Our data clearly demonstrate an improvement in oncological outcomes as well as nonendocrine complication avoidance with increased experience using the endonasal endoscopic approach. To expedite surgical mastery of the procedure and allow for rapid progression along this learning curve, we have identified several key nuances in endonasal endoscopic craniopharyngioma surgery. Surgical judgment remains paramount, however, and the goals of surgery must be assessed on a case-by-case basis as improvements in extent of resection and visual outcomes may come at the expense of increased postoperative endocrine dysfunction.

Optimizing visual outcomes is one of the key end points of successful craniopharyngioma surgery. One of the primary advantages of the endoscopic endonasal approach is the direct visualization of the optic apparatus perforator vessels that arise off the superior hypophyseal arteries. While sacrifice of 1 or 2 smaller perforating branches may not necessarily result in vision loss, every attempt should be made to preserve each vessel when possible. During initial arachnoidal dissection, a plane between the left and right superior hypophyseal perforating branches is created and developed with a microdissector, sweeping the arachnoid from inferior to superior and from medial lateral, to mobilize the optic apparatus perforators toward the optic chiasm. From a transcranial approach, these perforators often cannot be adequately visualized, and a prior meta-analysis demonstrated that better postoperative visual outcome was achieved with the endoscopic endonasal approach than with transcranial approaches.15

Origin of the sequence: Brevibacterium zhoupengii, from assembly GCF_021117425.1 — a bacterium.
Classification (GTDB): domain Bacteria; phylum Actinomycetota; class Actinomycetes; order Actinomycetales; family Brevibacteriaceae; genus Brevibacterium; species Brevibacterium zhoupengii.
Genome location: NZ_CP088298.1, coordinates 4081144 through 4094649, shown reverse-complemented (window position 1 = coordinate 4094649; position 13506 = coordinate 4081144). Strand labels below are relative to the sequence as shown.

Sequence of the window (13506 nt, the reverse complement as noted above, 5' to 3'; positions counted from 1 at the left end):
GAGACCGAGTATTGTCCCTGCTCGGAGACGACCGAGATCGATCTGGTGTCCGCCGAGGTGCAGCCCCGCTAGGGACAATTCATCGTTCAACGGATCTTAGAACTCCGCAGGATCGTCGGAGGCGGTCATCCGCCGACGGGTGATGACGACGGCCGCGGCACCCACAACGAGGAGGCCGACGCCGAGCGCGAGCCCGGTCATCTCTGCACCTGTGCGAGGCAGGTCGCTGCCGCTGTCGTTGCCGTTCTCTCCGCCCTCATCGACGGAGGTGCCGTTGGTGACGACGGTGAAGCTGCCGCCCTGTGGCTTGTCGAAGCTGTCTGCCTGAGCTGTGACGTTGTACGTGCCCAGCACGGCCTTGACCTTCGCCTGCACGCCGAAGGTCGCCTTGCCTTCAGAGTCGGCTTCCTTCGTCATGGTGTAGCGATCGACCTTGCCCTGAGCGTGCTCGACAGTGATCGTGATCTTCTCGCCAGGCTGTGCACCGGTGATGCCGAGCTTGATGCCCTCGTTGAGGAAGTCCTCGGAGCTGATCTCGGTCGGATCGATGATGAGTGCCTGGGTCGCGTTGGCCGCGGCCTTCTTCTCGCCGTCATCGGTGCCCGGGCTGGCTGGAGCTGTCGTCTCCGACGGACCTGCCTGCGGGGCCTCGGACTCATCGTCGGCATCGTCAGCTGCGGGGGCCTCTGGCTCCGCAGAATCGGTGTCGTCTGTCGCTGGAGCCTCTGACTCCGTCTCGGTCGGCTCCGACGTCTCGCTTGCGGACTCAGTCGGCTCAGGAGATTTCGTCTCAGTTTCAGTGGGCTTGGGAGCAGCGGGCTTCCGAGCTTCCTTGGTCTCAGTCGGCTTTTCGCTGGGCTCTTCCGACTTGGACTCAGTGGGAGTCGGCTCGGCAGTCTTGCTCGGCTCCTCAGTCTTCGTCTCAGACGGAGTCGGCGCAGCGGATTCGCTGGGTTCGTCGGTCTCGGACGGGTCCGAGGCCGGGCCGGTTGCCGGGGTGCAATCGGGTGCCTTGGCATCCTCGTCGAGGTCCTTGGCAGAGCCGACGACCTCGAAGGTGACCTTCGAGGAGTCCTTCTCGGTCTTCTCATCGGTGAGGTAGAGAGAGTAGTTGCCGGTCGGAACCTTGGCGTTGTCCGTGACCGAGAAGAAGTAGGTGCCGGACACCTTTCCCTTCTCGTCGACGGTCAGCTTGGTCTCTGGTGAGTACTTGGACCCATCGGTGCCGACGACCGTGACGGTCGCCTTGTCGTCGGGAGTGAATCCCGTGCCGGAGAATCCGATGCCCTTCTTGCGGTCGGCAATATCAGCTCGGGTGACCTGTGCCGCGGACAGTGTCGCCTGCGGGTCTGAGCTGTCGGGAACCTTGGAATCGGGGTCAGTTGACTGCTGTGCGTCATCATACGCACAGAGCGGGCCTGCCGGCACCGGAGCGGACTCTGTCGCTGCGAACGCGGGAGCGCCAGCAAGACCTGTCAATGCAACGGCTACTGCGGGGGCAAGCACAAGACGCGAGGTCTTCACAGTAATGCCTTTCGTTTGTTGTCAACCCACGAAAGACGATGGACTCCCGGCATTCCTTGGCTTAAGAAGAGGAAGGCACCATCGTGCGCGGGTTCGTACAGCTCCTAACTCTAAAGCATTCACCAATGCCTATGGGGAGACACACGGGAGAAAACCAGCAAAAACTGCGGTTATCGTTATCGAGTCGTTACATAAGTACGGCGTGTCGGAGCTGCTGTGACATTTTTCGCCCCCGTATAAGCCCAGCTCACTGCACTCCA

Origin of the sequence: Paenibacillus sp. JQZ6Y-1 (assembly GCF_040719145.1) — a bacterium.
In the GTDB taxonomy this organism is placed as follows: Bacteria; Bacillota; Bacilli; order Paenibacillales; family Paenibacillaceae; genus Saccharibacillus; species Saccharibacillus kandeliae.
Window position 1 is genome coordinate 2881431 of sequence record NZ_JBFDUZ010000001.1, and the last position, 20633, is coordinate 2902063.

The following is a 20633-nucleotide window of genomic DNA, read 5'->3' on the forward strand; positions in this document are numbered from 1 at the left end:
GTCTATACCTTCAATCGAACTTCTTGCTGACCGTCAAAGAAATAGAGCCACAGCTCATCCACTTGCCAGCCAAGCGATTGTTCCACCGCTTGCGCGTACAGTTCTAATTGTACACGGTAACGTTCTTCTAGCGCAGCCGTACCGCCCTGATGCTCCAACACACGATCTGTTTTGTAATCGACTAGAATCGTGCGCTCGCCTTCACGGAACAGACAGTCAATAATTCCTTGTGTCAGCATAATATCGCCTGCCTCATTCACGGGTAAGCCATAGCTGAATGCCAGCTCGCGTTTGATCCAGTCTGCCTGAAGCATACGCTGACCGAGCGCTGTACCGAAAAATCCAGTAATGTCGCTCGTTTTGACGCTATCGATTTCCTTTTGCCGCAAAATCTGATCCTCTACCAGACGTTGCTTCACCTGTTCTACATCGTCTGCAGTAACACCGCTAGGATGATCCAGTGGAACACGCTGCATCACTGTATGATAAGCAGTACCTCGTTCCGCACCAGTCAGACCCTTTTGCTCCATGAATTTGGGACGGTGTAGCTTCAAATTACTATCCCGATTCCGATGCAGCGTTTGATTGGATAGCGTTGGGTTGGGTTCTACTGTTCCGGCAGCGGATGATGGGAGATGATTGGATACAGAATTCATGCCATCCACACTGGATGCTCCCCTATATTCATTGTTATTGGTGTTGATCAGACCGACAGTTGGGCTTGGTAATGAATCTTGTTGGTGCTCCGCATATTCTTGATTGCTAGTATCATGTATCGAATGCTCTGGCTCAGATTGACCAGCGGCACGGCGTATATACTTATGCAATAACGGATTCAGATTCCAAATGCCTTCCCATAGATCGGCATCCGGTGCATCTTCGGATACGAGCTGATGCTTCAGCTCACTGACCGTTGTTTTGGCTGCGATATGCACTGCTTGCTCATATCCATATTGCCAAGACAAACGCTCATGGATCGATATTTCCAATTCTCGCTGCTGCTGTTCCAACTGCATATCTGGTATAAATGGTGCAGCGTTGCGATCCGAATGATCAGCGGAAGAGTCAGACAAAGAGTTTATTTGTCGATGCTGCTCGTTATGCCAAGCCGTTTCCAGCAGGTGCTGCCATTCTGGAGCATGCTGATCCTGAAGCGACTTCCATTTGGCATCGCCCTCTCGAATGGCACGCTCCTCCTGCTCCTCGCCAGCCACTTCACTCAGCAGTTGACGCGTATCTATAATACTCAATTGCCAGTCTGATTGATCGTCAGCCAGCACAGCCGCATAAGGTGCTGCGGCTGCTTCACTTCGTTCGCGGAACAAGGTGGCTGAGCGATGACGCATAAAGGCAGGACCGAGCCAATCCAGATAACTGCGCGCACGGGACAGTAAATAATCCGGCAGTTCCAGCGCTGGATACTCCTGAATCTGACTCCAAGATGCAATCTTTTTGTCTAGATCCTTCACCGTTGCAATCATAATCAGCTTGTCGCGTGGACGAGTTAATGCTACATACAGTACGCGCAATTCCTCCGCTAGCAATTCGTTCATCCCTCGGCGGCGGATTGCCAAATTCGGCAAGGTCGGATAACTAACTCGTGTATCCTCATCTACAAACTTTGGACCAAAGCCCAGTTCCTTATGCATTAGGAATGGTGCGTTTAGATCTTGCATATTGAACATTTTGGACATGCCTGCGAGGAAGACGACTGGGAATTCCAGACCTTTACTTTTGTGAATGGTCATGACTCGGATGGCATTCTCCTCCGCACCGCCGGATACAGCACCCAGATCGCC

The second nuance in successful craniopharyngioma surgery is the prevention of ischemic injury, which can be one of the most devastating complications associated with removal of a benign tumor. Numerous perforators exist in the suprasellar region and interpeduncular fossa, including the medial lenticulostriate vessels and the recurrent artery of Heubner arising from the anterior cerebral artery and/or anterior communicating artery, lateral lenticulostriate vessels arising from the M1 branch of the middle cerebral artery, and the thalamic perforators arising from the posterior communicating artery and/or posterior cerebral artery. Avoidance of primary direct injury requires steadfast adherence to the policy that resection of the tumor capsule must be performed under direct visualization and with sharp dissection. Avoidance of any temptation to pull or perform blind dissection is critical to minimize vascular injury. Furthermore, secondary injury related to immediate or delayed vasospasm has been reported after craniopharyngioma surgery as well.22,28,29 Vasospasm may be related to subarachnoid hemorrhage caused by tumor dissection. However, it has also been hypothesized that the caustic nature of cystic craniopharyngioma fluid may also result in vasospasm. An experimental model with rat femoral arteries has demonstrated that direct contact of the vessel with craniopharyngioma cystic fluid induces arterial vasospasm.13 Therefore, the craniopharyngioma cyst must be entered in a controlled fashion. A small opening is created in the cyst wall with simultaneous aspiration at the puncture site to avoid spillage of cyst contents into the subarachnoid space. Prevention of cystic fluid spillage into the subarachnoid space and/or third ventricle may also help decrease the likelihood of postoperative communicating hydrocephalus, CSF leak, aseptic meningitis, and possibly even distant ectopic seeding of the tumor.4